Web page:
House leadership

Dangerously Unfair (Undignified Disaster)

#Russia | #WhatTheyVotedFor

Rep. Dana Rohrabacher [R-CA48]. (Photo by Maria Danilova/Associated Press)

This is, simply put, not fair:

The F.B.I. warned a Republican congressman in 2012 that Russian spies were trying to recruit him, officials said, an example of how aggressively Russian agents have tried to influence Washington politics.

The congressman, Dana Rohrabacher of California, has been known for years as one of Moscow’s biggest defenders in Washington and as a vocal opponent of American economic sanctions against Russia. He claims to have lost a drunken arm-wrestling match with the current Russian president, Vladimir V. Putin, in the 1990s. He is one of President Trump’s staunchest allies on Capitol Hill.

Mr. Rohrabacher was drawn into the maelstrom this week when The Washington Post reported on an audio recording of Representative Kevin McCarthy of California, the House majority leader, saying last year, “There’s two people I think Putin pays: Rohrabacher and Trump.” Mr. McCarthy said on Wednesday that he had made a joke that landed poorly.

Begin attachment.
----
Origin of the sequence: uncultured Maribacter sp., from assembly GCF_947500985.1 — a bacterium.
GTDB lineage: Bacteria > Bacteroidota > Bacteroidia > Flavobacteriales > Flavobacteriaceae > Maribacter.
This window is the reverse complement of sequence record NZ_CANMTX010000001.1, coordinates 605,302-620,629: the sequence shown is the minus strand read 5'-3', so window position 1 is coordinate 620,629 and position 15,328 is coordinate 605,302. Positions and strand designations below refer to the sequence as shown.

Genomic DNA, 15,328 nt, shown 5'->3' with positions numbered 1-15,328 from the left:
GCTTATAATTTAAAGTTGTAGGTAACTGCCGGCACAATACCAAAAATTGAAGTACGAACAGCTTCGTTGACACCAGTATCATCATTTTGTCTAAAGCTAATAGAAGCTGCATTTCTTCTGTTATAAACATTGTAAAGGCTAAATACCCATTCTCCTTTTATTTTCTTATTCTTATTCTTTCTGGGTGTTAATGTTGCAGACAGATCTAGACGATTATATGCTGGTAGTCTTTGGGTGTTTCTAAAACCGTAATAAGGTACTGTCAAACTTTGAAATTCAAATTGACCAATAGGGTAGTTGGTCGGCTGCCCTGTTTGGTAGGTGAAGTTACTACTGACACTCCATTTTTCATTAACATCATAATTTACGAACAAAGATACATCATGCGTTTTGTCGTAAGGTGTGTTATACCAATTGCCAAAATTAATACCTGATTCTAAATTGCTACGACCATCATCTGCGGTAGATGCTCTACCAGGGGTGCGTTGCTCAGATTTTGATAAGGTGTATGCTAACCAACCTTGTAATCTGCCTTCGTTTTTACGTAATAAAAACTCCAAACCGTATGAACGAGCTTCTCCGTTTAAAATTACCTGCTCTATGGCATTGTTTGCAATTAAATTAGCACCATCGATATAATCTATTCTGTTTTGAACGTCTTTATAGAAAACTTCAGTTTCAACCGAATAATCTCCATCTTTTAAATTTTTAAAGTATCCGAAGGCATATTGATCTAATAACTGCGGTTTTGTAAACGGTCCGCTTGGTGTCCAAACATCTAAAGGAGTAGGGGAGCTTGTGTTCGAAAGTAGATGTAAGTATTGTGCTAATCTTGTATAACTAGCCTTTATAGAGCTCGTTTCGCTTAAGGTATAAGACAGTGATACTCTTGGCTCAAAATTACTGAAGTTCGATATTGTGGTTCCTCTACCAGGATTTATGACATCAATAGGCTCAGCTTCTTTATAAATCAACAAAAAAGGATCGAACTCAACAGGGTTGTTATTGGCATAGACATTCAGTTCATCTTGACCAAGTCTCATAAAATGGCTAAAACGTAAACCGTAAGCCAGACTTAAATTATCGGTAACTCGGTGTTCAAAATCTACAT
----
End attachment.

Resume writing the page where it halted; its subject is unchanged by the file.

(Apuzzo, Goldman, and Mazzetti)

That is to say: Oh, come on! You can’t be serious!

(more…)

Advertisements

The “Candy Option”

#SameSameButDifferent | #WhatTheyVotedFor

U.S. President-elect Donald Trump (left) meets with Speaker of the House Paul Ryan (R-WI01; center) and Vice President-elect Mike Pence on Capitol Hill in Washington, D.C., 10 November 2016. (Photo: Reuters/Joshua Roberts)

“As full-blown tax reform looks more and more like an unreachable stretch, there’s increasing conversation on the Hill about what’s being called a “candy option”—all the goodies, with none of the pain.”